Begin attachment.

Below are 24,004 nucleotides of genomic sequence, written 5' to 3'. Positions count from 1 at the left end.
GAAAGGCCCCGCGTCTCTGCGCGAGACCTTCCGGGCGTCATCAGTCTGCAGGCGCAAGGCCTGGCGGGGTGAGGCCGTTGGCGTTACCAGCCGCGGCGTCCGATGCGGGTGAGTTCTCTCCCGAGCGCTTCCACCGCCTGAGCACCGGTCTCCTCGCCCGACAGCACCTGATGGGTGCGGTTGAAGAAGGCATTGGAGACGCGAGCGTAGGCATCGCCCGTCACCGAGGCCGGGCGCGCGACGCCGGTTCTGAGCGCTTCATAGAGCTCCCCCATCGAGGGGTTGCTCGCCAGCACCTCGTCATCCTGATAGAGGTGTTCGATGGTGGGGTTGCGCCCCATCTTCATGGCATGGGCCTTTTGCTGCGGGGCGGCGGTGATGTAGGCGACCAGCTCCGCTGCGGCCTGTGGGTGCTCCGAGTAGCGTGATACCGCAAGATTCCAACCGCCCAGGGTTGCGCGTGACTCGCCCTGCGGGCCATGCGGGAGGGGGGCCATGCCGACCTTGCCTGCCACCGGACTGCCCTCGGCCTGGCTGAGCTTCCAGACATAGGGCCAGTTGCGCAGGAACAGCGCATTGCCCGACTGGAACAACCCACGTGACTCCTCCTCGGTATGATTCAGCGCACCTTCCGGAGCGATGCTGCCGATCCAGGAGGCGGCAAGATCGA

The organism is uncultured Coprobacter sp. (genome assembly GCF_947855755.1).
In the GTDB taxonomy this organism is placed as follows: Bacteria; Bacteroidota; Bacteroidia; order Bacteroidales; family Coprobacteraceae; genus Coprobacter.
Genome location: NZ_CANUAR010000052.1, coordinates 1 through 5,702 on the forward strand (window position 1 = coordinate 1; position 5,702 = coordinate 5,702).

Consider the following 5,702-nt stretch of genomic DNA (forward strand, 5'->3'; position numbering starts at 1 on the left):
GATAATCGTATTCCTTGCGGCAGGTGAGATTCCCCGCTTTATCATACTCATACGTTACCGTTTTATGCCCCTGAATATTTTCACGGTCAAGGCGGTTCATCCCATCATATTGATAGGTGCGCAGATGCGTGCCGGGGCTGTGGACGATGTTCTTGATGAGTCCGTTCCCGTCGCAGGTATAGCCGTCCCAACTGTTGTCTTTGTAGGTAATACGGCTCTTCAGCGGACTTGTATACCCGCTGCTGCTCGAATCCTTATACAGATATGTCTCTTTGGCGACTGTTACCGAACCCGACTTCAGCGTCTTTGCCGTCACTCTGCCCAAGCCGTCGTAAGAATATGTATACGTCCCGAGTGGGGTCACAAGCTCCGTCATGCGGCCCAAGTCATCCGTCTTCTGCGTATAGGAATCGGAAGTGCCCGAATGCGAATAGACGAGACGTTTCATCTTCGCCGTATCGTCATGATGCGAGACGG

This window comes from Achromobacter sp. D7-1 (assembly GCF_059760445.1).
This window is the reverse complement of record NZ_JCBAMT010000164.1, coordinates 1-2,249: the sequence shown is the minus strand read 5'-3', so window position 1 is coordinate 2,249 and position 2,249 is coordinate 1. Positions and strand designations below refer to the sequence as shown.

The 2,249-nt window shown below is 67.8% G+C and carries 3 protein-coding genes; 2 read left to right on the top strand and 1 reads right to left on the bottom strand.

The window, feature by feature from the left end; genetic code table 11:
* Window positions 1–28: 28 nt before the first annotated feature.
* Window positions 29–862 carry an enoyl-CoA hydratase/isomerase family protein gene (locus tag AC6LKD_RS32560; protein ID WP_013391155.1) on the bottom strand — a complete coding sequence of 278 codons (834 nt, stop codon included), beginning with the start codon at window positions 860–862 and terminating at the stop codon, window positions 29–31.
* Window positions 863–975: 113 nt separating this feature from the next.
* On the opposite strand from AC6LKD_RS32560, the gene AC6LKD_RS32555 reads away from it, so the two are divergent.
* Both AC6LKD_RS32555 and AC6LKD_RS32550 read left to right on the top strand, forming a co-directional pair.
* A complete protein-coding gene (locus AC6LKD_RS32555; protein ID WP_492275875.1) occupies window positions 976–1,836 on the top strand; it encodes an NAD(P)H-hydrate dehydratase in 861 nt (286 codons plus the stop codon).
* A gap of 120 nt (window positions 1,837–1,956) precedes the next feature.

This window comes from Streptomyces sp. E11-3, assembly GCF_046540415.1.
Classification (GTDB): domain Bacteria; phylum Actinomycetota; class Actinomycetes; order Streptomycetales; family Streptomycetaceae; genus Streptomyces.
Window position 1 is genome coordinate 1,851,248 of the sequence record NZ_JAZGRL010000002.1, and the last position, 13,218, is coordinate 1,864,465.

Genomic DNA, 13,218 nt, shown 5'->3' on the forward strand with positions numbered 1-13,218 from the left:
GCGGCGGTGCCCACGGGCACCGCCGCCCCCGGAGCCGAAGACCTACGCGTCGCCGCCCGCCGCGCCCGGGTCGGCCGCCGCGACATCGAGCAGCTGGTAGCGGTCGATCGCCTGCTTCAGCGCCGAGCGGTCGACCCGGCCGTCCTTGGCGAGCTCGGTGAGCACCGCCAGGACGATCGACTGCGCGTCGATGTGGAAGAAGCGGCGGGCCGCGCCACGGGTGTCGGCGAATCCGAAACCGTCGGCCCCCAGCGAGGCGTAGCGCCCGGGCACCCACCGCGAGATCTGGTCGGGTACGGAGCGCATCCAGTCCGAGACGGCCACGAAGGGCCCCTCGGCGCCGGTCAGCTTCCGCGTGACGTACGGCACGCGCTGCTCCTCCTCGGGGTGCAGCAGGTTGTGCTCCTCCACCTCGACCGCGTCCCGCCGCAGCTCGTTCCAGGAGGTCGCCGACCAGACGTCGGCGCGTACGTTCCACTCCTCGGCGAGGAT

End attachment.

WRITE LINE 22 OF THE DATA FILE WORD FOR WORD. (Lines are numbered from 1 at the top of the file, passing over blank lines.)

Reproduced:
Genomic DNA, 13,218 nt, shown 5'->3' on the forward strand with positions numbered 1-13,218 from the left: